Breaking Barriers: How Alistair Simms Created a Dyslexia-Friendly Bookstore

By Books2All Team

Mon 9 Oct 2023

Breaking Barriers: How Alastair Simms Created A Dyslexia-Friendly Bookstore

The first book Alistair Simms ever read was one from the Harry Potter series. He was 13 at the time and, while he had listened to audio stories before, he’d never actually lost himself in the pages of a physical book. Three years earlier, Alistair had been diagnosed with Dyslexia which made reading and writing difficult. It also affected his memory- a problem that began to impinge more and more on his academic performance.

When it came to his GCSE mocks, Alistair scored mainly Fs and Gs. But he was determined not to let his Dyslexia stop him. With help from some inspirational teachers and a lot of hard work, he managed to achieve A to C grades in his final exams. He went on to do two A-levels before completing a degree in History and Archaeology at Bangor University. This was followed by a Ph.D. in the same subject, earning him the title of Dr in 2014.

It wasn’t just academia that Alistair enjoyed; he had become something of a bookworm over the years, with his favourite authors being David Eddings and Bernard Cornwell. The problem was, while there were Dyslexia-friendly publishers out there, most notably Barrington Stoke, their titles tended to be aimed at a younger audience. It was this revelation that gave him the idea to set up a Dyslexia-friendly bookshop that not only catered to children but also adults. In 2014, shortly after graduating with his Ph.D., Alistair and his partner Chloe opened Books On The Hill in the seaside town of Clevedon, North Somerset. The couple then established BOTH Press- an independent publisher that produces a mixture of both original and re-printed books, all in Dyslexia-friendly formats.

We spoke to Alistair about the response they’ve had and about why mainstream publishers must start to acknowledge the population of older readers with Dyslexia.

Books On The Hill

How do you adapt a book to make it Dyslexia-friendly?

It depends on your age, what you’re doing, and what publisher. But the way we do it is all our books have cream pages rather than white. This provides a greater contrast for Dyslexic readers to make out the text. We also have larger spacing between paragraphs and sentences, and a ragged edge so that it is left aligned rather than justified which allows all the spaces to be equal.

Ultimately, Dyslexia is a processing issue and it can get really overwhelming when there are too many processes going on. So by reducing those processes, it makes it a lot easier to read and follow the text.

Why is it important that people with Dyslexia can access physical books?

There are options out there for people with Dyslexia. Audiobooks are good because you’re not using your eyes; you’re listening which means less processing. E-books are also great because you can change the font and spacing. But we felt it was really important that our customers had a choice when it came to how they read. There’s nothing quite like holding a book and turning the pages. Studies have even shown that reading physical books can help with reading comprehension, self-esteem, and other aspects of life.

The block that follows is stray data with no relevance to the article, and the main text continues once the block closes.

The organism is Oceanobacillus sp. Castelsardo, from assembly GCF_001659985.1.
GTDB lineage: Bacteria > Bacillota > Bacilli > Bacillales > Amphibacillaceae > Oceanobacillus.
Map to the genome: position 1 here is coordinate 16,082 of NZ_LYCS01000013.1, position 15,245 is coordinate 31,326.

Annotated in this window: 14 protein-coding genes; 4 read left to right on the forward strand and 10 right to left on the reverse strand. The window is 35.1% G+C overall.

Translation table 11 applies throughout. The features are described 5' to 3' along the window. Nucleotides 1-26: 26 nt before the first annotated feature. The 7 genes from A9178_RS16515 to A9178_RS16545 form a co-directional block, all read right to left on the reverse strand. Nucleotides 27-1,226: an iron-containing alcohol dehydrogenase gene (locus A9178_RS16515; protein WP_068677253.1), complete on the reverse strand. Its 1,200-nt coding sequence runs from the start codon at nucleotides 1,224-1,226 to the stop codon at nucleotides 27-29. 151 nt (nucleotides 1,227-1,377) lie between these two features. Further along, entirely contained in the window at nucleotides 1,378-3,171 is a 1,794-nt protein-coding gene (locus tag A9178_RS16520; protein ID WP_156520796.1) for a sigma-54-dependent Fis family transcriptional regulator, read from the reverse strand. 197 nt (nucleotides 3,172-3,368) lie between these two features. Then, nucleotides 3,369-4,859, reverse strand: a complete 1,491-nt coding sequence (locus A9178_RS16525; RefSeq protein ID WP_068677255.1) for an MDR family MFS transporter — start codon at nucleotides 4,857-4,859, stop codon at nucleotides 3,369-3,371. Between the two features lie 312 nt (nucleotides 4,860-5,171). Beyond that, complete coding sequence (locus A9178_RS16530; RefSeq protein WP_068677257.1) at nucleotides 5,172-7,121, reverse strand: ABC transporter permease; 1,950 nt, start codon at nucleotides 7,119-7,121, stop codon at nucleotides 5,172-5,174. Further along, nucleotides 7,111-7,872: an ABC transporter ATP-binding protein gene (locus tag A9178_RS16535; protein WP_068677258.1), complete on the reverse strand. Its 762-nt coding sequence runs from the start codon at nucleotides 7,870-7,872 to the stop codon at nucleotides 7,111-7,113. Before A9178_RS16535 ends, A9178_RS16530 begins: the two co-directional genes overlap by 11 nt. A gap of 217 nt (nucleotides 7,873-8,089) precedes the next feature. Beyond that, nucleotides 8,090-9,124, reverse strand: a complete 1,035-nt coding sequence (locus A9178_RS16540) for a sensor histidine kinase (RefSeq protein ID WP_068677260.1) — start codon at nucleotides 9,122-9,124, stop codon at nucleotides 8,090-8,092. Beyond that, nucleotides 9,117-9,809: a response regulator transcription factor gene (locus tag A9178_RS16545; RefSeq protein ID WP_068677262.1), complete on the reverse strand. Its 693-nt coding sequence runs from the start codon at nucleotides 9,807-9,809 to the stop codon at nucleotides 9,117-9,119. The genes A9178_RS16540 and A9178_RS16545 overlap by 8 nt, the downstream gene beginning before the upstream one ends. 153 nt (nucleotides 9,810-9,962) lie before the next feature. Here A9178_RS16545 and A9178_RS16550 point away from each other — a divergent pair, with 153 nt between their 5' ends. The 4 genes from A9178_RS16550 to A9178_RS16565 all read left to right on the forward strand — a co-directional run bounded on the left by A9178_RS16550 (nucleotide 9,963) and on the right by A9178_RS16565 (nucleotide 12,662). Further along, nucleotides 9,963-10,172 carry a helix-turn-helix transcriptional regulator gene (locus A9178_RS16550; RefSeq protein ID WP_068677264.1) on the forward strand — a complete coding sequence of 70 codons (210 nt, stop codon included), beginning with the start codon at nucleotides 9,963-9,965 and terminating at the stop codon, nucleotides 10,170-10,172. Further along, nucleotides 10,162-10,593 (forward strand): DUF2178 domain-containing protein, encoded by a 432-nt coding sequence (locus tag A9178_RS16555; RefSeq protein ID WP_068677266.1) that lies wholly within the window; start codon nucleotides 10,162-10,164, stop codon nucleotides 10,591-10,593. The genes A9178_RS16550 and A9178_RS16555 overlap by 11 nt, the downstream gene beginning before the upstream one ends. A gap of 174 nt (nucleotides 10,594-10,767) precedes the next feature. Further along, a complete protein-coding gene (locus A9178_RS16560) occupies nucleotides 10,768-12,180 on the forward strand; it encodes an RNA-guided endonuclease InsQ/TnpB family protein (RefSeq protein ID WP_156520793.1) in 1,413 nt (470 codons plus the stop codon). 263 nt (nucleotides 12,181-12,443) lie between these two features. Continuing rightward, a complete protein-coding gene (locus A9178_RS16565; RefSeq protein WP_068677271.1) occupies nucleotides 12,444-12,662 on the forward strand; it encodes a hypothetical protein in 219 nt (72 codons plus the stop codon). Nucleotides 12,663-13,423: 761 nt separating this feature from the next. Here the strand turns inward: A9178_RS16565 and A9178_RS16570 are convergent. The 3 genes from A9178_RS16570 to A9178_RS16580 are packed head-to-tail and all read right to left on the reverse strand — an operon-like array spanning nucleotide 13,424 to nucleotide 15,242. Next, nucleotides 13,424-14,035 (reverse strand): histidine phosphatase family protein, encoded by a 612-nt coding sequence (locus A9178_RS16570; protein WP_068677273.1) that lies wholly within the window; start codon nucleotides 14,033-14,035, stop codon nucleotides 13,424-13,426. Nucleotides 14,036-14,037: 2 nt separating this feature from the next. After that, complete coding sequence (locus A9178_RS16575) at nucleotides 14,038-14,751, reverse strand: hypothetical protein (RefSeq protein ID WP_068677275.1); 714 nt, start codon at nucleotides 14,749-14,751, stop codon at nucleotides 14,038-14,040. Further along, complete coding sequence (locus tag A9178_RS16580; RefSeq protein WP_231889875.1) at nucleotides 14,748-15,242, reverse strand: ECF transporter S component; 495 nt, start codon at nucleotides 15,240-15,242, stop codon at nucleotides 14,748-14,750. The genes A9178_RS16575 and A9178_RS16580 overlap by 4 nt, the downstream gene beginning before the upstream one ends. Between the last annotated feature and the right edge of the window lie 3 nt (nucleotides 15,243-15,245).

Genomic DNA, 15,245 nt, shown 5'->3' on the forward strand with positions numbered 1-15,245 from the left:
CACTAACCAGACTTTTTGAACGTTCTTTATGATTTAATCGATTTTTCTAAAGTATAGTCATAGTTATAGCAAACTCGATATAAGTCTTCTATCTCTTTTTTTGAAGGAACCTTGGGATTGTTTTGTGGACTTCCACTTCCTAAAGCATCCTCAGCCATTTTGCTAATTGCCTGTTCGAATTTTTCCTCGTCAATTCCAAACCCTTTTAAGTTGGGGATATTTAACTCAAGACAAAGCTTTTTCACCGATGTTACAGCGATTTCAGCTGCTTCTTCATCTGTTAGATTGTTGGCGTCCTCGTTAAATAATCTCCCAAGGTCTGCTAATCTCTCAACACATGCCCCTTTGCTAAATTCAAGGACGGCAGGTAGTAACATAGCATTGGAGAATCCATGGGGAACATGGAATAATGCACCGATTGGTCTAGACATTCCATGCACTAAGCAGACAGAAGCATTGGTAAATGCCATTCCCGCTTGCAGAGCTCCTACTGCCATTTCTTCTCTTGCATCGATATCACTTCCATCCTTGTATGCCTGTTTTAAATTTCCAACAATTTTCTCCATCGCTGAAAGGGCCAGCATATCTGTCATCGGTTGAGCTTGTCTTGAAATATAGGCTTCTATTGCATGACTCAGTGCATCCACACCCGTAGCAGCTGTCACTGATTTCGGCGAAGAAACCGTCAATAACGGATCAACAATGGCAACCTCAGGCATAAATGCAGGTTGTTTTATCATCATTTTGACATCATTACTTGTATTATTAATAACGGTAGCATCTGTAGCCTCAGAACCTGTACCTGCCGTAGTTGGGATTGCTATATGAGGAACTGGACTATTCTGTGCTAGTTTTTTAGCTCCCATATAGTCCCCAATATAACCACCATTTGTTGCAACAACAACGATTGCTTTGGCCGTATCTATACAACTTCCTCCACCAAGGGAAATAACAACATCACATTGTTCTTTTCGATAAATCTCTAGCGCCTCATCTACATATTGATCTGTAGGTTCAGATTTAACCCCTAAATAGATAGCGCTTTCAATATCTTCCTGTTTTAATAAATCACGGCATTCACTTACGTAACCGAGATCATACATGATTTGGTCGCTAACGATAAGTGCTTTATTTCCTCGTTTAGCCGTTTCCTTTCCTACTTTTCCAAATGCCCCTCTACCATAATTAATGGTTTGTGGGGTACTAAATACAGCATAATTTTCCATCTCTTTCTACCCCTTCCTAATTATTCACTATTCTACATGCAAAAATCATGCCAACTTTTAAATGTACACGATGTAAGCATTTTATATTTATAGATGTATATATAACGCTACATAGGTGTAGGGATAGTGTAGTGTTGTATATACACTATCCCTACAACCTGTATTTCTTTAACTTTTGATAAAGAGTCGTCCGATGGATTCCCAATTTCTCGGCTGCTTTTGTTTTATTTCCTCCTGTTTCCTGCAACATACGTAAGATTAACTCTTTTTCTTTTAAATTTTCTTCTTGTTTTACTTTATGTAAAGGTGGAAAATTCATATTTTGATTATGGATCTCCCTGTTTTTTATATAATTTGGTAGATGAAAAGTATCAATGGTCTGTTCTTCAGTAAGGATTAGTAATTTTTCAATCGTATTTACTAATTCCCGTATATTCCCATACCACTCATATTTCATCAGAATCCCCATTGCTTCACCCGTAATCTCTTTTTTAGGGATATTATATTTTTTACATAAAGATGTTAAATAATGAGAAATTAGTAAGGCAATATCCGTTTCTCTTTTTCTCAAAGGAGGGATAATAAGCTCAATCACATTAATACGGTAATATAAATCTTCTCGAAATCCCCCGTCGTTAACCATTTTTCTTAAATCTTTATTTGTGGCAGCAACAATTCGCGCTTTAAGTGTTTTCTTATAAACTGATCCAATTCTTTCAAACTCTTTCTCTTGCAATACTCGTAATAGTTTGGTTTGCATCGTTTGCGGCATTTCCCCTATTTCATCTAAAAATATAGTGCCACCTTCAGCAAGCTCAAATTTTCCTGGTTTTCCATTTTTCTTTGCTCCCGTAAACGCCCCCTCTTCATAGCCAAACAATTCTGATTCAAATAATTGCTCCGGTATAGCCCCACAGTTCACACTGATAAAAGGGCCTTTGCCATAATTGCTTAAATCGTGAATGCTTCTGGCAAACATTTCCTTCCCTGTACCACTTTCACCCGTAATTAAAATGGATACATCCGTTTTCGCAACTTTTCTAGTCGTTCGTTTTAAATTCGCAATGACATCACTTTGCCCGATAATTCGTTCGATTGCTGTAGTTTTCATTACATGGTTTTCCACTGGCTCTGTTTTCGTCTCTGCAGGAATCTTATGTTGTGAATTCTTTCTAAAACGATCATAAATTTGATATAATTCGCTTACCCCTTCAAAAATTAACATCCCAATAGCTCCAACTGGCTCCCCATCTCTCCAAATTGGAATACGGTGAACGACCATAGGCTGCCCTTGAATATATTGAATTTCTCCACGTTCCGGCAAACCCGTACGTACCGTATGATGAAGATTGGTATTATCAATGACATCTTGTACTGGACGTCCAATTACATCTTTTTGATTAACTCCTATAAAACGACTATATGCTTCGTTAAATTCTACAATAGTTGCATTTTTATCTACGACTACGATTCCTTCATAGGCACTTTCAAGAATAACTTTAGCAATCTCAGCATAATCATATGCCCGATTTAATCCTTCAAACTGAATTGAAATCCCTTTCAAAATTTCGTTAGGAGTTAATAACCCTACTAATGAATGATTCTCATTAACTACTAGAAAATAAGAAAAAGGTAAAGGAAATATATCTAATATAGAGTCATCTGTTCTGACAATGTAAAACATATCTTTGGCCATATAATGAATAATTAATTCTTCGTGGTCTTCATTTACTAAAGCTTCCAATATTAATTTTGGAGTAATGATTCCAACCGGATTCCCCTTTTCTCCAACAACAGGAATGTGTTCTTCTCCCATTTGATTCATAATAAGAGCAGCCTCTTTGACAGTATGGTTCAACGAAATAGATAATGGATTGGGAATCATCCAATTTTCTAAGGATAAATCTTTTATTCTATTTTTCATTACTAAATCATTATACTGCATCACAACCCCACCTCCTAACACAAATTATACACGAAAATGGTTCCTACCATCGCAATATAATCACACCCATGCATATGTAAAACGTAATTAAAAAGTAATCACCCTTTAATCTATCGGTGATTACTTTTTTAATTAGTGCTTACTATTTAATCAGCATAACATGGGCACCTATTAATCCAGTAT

What do you think is leading publishers to forget about adults with Dyslexia?

There seems to be this idea that Dyslexia is something you grow out of. And it simply isn’t true. Dyslexia doesn’t go away. There are coping mechanisms that can help make things easier, but it’s always there from childhood, right through adulthood.

Because of misconceptions about Dyslexia, I think publishers are choosing to focus on children which means it’s really difficult for Dyslexic teenagers and adults to find books that are age appropriate for them. Here at Books On The Hill, we stock books for all demographics. Our titles published through BOTH Press are for 15 and up. And then we also stock books published through Barrington Stoke which cover children’s literature.

Since opening the shop in 2014, what response have you received?

It’s been huge. We have customers from all around the country, traveling miles to visit our shop. And I think for many, it’s been quite life-changing. We had one woman who came in and she started crying when she saw the books because she’d never been able to read a physical book for adults. Next year will be the shop’s 10th Birthday and in January we’re moving into bigger premises.

If customers are not able to visit the shop, is it possible to order books online?

Yes. We are stocked by the main book wholesaler in the UK, which means any bookshop that uses that wholesaler can order a requested title with next-day delivery. You can find our books listed on the websites of retailers such as Waterstones and Blackwells, alongside independent bookshops.

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